Chicago is nothing like the cities Gilderoy knows by heart. It has none of London's gloomy, old charm; its buildings are dizzyingly higher and far more crowded than those in Glasgow; and the faint traces of home—Belfast—lead only to a handful of Irish-American pubs.
Worst of all, there's nothing magical about it.
(Nothing he's yet discovered, anyway, save for his now ex-students.)
As he stands on the Kashtta's roof and surveys the city's glittering lights below, he wants to draw up some kind of metaphor—stars, or fireflies, or anything pretty—but his heart's not in it. He's far too distracted and concerned—or distracted by his concerns, rather—to focus on anything other than his own problems.
But that, he knows, is nothing new.
He backs away from the roof's edge and looks up. There's not much to see due to the light and particle pollution and clouds, but the moon is visible in spite of it all, hanging in the blackness like a hook.
That's when the nausea hits.
The thought that this isn't the sky that's drifted overhead his entire life, that this moon might not be the moon whose craters he knew so well as a boy, that the pricks of light he can barely distinguish might not make the same constellations he learned about in his father's books sends him reeling. His stomach lurches, his heart leaps into his throat, and he sits before his sense of balance vanishes.
This does nothing to stop the way the world is spinning. He shuts his eyes to close the vertigo out and claws through his memories, grasping onto the evening of March 29, 1975. All at once, he's back in the Ravenclaw common room, surrounded by floor-to-ceiling bookshelves and high windows and concentrating on nothing other than the fingers threading through his hair.
"Can you really believe we're almost finished?" he asked, tilting his head back to look into a pair of dark green, owlish eyes.
"It was… quick, yes. Too quick. Seven years, just like that, gone in a flash." The young lady seated on the couch above him smiled, somewhat preoccupied with unraveling one of his curls. She was pretty, but not stunning—her hair was the same color as Gilderoy's and her features were rather small and pointy, but he loved her just the same. It was a surprise to most of the school when they started dating—who knew Gilderoy Lockhart could care for anyone other than himself?—but their personalities meshed well, and they bonded quickly over many little things.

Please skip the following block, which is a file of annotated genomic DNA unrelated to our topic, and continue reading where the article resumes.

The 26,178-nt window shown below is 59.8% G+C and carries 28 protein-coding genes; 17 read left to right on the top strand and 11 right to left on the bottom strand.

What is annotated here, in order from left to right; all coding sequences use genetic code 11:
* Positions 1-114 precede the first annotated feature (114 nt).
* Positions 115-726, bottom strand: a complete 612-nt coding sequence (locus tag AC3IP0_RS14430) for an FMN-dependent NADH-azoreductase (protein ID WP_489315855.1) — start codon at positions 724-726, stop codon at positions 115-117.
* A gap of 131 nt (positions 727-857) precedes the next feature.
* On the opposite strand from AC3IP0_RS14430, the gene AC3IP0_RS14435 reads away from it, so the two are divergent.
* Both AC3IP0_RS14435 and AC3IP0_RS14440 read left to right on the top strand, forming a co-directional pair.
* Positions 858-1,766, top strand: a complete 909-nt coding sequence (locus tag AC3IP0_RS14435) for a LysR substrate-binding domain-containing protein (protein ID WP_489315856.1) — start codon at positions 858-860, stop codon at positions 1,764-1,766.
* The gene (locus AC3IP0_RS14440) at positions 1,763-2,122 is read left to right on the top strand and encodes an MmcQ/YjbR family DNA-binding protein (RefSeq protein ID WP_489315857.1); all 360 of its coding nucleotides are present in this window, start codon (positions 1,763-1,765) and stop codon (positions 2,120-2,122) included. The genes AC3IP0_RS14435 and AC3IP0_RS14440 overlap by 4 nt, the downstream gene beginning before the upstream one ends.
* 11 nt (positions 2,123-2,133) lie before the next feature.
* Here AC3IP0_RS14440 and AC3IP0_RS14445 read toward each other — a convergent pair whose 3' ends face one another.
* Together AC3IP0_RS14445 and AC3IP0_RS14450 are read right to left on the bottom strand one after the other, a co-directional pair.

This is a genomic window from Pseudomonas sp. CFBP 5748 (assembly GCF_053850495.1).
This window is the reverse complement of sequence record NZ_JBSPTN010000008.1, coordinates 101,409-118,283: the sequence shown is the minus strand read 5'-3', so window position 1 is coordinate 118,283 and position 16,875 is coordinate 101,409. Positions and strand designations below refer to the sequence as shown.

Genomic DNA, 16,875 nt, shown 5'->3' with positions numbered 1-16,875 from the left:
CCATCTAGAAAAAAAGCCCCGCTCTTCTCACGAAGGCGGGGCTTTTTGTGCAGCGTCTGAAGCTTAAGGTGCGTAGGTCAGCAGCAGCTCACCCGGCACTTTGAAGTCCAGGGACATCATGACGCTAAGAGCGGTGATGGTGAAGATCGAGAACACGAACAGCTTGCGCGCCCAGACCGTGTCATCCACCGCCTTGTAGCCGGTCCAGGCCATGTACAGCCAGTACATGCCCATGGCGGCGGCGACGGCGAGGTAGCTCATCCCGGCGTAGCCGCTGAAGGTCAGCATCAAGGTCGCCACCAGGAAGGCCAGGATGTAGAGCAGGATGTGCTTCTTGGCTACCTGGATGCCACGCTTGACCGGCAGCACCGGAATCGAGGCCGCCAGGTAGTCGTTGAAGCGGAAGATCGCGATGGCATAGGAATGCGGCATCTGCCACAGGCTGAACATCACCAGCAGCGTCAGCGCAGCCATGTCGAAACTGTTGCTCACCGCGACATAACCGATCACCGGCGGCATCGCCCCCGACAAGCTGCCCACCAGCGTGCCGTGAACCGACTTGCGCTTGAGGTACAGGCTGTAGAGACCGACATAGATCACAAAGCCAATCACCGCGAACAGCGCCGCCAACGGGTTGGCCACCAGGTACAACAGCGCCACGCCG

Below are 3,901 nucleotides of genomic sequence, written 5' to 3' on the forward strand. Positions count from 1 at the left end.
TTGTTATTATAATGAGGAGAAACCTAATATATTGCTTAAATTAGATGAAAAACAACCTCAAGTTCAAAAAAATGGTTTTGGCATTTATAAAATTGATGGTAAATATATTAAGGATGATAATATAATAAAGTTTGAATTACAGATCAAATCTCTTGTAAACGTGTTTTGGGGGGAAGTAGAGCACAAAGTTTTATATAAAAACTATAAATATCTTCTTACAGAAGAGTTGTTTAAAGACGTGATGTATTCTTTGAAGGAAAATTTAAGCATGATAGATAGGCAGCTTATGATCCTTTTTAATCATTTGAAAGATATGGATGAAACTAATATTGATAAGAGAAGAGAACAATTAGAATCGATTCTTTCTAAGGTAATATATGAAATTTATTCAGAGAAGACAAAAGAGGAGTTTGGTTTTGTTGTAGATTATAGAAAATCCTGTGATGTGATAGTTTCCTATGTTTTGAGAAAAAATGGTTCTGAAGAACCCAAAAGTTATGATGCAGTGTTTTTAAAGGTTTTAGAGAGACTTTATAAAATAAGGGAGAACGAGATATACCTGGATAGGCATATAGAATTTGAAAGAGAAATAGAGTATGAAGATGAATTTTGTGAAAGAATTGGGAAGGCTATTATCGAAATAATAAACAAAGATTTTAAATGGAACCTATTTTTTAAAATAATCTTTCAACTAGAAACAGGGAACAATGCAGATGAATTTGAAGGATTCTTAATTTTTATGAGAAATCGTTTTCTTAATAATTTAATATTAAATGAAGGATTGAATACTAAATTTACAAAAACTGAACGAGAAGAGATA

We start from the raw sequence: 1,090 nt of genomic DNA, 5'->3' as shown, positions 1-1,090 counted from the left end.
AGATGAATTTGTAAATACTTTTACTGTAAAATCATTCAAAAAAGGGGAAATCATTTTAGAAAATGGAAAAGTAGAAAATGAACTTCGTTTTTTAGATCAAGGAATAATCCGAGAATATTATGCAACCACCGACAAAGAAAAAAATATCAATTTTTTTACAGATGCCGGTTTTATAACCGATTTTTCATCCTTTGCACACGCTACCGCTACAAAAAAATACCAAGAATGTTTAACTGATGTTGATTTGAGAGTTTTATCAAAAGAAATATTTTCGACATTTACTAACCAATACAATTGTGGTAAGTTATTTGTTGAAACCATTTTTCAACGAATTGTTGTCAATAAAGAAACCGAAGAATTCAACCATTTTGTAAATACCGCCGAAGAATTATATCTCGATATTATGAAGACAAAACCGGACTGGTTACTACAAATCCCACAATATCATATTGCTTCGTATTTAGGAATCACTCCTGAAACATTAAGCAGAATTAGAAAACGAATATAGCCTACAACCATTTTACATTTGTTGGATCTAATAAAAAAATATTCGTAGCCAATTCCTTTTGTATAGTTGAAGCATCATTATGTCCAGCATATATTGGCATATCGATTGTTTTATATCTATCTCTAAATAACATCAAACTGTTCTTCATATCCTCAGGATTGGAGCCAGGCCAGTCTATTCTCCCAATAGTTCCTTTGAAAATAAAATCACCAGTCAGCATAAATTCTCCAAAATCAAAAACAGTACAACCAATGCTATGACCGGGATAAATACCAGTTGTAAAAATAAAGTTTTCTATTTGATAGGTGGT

"I can't help but wonder what's next," he said. "I don't suppose you'd happen to know?"
The girl snicker-snorted, a strange but pleasing sound, and shook her head. "I will tell you nothing. Your journey will be exactly that, and I will have no part in guiding you through it."
He felt a pang in his chest and looked to the nearest window, blue eyes sweeping the sunset-painted mountains. "I know."
Though they made a fine couple and were happy enough together, both knew—one more certainly than the other—that their relationship would end with graduation. Gilderoy frowned at the thought. She didn't seem so bothered, but she was always difficult to read.
"There is... one thing. One thing that is very little right now, but will be very big someday."
He looked back up at her, fingers absently tracing the pattern in the ornate carpet underfoot. "What?"
"I know that you will always be a liar, Gilderoy Lockhart—" And here he opened his mouth to protest, but a slim finger pressed his lips closed. "But one day you will be handed a blank slate, and you must promise me that you will take it."
He considered her words for a few moments, then nodded. "I promise."
Part of him wanted to ask what she meant, when this slate-handing would happen, but most of him knew better. He trusted her.
Sybill Trelawney, after all, was rarely wrong.
When he opens his eyes, he's atop the Kashtta once more. The nausea's faded and his heart's back in his chest, but he can't shake the feeling that he won't be able to keep his promise. Even he's not sure who he is under all the lies and expensive fabric, so how can anyone expect him to let it all drop away so easily?
A breeze kicks up. He shivers, casts one more glance at the sky, then heads inside.